Chapter 8 of the Ling Shu (entitled Ben Shen 本 神) is quoted very frequently, especially its famous opening sentence. I would like to comment briefly on that sentence and propose a different translation of it.The opening sentence of chapter 8 of the Ling Shu is: Fan ci zhi fa, xian bi ben yu shen 凡 刺 之 法 先 必 本 于 神 and the words mean literally “every needling’s method first must be rooted in Shen”. This sentence is usually translated as: “All treatment must be based on the Spirit”. The implication of this sentence is that all treatment must be based on the Spirit (of the patient), whatever interpretation we give to the word “Spirit”.I propose an alternative translation with two important differences. Firstly, the text uses the word ci which means “to needle”, not “to treat”. If the text had meant to use the term “to treat”, it would have used the word zhi 治which does occur a lot in both the Su Wen and the Ling Shu. Thus, the first difference is that the first half of the sentence is “when needling” rather than “when treating”: this is an extremely important difference.
The second difference is that the “Shen” referred to here may be interpreted as the Shen of the practitioner, not of the patient. Therefore, the whole sentence would mean: “When needling, one must first concentrate one’s mind [Shen]”. If that “Shen” is the Shen of the practitioner, then “Mind” would be a better translation here.There are other passages in the Nei Jing that would support this view.
For example, chapter 4 of the Ling Shu uses the word “shen” to mean the doctor’s skill in palpation and needling. It says: “When pressing on a channel [the doctor is capable of] understanding the disease: this is called shen.”This different interpretation of the opening sentence of chapter 8 of the Ling Shu is consistent with two factors. Firstly, the Ling Shu is very much an acupuncture text and therefore the reference to concentrating when needling makes sense. Secondly, the advice to concentrate and focus when needling is also found in many places in the Nei Jing.
Indeed, the word “shen” is even used occasionally to mean “needling sensation”. Chapter 16 of the Su Wen says: “In Autumn needle the skin and the space between skin and muscles: stop when the needling sensation [shen] arrives.”There are many passages in both the Ling Shu and Su Wen that stress the importance of concentrating one’s mind when needling. Indeed, chapter 25 of the Su Wen contains a sentence that is almost exactly the same as the opening sentence of the famous chapter 8 of the Ling Shu. In fact, chapter 25 of the Su Wen contains this sentence: “fan ci zhi zhen, bi xian zhi shen” [凡 刺 之 真， 必 先 治 神]. I would translate this so: “For reliable needling, one must first control one’s mind [shen].” Note the rhyming of “zhen” with “shen”.The English translation of the Su Wen by Li Zhao Guo simply translates this sentence as “The key point for acupuncture is to pay full attention.”1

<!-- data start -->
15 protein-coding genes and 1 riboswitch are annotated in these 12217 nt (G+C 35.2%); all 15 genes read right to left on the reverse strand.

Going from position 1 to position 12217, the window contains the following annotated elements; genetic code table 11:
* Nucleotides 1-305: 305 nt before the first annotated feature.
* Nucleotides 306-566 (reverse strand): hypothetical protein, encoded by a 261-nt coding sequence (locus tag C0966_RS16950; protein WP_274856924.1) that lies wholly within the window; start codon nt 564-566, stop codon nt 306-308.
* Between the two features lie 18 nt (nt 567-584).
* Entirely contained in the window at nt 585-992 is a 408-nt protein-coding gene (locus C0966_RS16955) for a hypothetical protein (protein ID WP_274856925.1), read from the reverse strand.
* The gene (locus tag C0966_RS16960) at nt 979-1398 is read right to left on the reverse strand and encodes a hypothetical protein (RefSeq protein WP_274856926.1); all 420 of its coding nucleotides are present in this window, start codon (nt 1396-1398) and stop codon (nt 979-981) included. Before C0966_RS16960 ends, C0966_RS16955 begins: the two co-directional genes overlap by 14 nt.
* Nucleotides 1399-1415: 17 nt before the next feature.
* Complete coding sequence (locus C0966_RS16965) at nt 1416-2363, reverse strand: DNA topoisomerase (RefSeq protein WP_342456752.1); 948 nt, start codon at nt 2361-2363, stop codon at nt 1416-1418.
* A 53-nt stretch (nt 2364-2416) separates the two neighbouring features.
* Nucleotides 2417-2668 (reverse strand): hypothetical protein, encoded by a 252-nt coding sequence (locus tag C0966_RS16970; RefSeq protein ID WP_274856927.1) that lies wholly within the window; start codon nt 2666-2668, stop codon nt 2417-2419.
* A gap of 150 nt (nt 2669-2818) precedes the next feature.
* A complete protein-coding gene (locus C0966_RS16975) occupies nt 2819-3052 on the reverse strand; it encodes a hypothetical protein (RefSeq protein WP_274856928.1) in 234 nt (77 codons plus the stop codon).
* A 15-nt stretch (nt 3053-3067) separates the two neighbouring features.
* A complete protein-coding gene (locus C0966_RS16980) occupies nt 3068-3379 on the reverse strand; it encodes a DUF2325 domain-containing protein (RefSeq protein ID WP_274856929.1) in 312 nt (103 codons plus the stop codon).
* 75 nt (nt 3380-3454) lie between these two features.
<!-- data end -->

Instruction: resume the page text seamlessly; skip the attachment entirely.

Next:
This interpretation is corroborated by the other paragraphs in that chapter which give advice as to how to practise needling. In fact, it says that the acupuncturist should not be distracted by people around or by any noise.Unschuld, in his new translation of the Su Wen, translates this sentence as “For all piercing to be reliable, one must first regulate the spirit.”2
This translation would contradict mine but a footnote in the same book reports the interpretation of Wang Bing (the editor of the Nei Jing): “One must concentrate one’s mind and be calm without motion. This is the central point of piercing.”3
The central point that stems from an analysis of the famous opening sentence of chapter 8 of the Ling Shu is how to translate the word “Shen”: in my opinion, the word “Shen” can have many different meanings and only one of them is “Spirit”. Another translation of “Shen” is that of “Mind” which, in my opinion is appropriate in many contexts.I have mentioned above two possible meanings of “shen” in the Nei Jing, one being the skill of the acupuncturist, the other being the needling sensation. In other passages, “Shen” is closely identified with the Vital Essences of the body: this makes sense given the close integration of body and mind (or spirit) in Chinese medicine. For example, chapter 26 of the Su Wen says: “Blood and Qi are the shen of a person.”4 Chapter 32 of the Ling Shu says: “Shen is the refined Qi of water and grains.”5 Chapter 1 of the Ling Shu says: “Shen is the Upright Qi [Zheng Qi].”6The next step of this investigation would be to define the nature of “Shen” (Mind or Spirit) in Chinese medicine and how that relates to the ancient Greek or Christian concepts of “Spirit” but this would require a very long enquiry that is beyond the scope of this short piece.
1. Li Zhao Guo (translator) Yellow Emperor’s Canon of Medicine, Library of Chinese Classics, World Publishing Corporation, Xi’an, 2005, p. 335.
2. Unschuld P U and Tessenow H, Huang Di Nei Jing Su Wen – An Annotated Translation of the Huang Di’s Inner Classic – Basic Questions, Vol. I, University of California Press, Berkeley, 2011, p. 428.
3. Ibid., p. 428.4. 1979 The Yellow Emperor’s Classic of Internal Medicine-Simple Questions (Huang Di Nei Jing Su Wen), People’s Health Publishing House, Beijing. First published c. 100 BC, p. 168.5. Tian Dai Hua 2005 Spiritual Axis (Ling Shu Jing), People’s Health Publishing House, Beijing. First published c. 100 BC, p. 77.6. Ibid., p. 3.